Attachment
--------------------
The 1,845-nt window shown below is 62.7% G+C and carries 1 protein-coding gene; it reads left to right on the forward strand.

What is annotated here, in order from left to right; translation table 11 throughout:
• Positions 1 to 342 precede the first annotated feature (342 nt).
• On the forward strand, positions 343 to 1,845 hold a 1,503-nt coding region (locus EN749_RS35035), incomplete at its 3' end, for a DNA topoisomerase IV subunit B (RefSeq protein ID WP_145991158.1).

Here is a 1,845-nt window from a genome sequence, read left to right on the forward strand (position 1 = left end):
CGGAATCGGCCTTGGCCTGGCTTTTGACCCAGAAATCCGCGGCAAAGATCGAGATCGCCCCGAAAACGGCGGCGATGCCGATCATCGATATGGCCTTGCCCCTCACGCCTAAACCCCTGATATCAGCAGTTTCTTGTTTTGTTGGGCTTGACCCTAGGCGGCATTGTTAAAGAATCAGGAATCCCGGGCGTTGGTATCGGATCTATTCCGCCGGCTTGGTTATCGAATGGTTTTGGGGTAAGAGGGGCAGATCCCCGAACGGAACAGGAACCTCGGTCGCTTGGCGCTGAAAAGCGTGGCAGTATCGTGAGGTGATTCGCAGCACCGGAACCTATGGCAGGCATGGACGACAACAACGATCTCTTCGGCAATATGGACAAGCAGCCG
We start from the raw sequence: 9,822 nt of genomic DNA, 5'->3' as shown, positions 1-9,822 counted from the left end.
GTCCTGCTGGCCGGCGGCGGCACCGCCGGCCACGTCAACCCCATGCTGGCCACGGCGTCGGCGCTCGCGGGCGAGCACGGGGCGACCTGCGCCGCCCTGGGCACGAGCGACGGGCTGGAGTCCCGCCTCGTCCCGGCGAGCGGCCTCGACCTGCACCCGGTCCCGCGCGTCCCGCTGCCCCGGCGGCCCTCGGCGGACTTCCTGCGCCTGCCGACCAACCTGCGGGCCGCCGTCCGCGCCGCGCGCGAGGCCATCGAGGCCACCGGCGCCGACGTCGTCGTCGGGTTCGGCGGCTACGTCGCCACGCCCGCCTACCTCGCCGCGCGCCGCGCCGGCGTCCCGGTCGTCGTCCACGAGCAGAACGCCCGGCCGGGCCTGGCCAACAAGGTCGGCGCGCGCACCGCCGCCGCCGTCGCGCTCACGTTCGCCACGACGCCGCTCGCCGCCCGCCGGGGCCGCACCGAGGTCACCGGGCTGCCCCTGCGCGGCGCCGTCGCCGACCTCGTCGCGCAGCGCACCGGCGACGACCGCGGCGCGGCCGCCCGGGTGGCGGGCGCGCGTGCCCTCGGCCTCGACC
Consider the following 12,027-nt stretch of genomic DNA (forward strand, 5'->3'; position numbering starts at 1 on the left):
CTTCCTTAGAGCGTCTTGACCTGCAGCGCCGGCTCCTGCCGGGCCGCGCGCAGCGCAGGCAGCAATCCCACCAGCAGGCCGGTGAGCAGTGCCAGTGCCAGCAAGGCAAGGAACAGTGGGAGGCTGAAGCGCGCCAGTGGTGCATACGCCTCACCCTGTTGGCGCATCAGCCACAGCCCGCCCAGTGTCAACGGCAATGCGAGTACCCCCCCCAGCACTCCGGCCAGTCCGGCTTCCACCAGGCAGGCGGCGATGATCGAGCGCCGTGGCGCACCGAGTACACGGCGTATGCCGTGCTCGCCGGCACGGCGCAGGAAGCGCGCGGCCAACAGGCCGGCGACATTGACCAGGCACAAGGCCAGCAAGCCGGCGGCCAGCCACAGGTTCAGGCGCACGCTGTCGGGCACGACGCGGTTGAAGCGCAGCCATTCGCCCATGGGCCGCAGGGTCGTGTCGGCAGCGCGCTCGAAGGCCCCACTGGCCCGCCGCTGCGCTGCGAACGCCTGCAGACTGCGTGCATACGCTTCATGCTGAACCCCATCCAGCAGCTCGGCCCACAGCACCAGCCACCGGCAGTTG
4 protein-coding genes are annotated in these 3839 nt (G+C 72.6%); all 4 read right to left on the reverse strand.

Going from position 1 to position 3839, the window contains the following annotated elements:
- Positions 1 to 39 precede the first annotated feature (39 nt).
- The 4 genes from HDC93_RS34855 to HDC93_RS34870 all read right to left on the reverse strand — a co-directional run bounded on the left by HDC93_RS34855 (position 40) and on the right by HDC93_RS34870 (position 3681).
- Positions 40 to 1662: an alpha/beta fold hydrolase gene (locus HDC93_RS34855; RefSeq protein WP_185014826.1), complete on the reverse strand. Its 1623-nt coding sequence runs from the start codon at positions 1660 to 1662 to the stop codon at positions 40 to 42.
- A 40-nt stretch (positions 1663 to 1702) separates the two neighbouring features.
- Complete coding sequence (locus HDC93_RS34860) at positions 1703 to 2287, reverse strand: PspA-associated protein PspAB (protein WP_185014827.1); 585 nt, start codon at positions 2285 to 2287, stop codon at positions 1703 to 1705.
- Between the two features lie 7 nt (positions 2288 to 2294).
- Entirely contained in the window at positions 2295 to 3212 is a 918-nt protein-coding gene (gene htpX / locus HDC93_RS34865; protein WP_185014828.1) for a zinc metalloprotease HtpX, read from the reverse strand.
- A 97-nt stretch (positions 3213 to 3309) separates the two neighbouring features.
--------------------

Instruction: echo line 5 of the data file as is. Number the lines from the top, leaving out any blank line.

Here is a 1,845-nt window from a genome sequence, read left to right on the forward strand (position 1 = left end):